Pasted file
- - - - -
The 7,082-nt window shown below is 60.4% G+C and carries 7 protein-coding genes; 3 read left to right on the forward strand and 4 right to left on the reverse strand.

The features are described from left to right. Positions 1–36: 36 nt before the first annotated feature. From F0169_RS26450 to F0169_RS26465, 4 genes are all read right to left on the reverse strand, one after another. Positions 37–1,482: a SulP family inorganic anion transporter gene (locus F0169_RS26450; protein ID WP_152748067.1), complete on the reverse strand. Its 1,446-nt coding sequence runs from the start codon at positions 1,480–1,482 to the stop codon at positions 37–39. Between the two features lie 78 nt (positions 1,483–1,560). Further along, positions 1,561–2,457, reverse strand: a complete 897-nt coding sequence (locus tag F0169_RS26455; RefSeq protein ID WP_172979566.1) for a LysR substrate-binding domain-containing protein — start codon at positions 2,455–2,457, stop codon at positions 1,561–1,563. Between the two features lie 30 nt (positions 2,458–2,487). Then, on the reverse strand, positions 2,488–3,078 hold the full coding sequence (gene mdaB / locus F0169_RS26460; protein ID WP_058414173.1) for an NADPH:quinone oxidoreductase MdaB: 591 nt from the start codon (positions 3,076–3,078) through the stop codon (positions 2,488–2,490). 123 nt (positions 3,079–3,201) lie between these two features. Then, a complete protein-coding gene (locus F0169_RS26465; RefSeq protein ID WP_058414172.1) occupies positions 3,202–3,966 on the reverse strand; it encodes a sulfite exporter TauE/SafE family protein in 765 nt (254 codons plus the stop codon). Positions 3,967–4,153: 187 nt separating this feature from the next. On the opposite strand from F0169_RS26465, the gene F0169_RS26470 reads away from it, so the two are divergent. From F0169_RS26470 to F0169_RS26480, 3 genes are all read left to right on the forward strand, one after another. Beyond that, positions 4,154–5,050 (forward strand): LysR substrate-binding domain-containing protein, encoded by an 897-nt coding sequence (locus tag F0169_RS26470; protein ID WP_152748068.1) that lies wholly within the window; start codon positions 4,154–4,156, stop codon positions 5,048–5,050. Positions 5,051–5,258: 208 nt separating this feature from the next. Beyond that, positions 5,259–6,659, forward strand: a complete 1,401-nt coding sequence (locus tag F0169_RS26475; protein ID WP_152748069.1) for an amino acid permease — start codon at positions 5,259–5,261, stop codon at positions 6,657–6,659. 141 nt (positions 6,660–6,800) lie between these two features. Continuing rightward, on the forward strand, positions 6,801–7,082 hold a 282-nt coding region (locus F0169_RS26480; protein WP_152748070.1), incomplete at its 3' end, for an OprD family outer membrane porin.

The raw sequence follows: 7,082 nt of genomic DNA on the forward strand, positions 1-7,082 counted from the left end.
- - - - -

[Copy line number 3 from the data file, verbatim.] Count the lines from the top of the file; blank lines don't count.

The raw sequence follows: 7,082 nt of genomic DNA on the forward strand, positions 1-7,082 counted from the left end.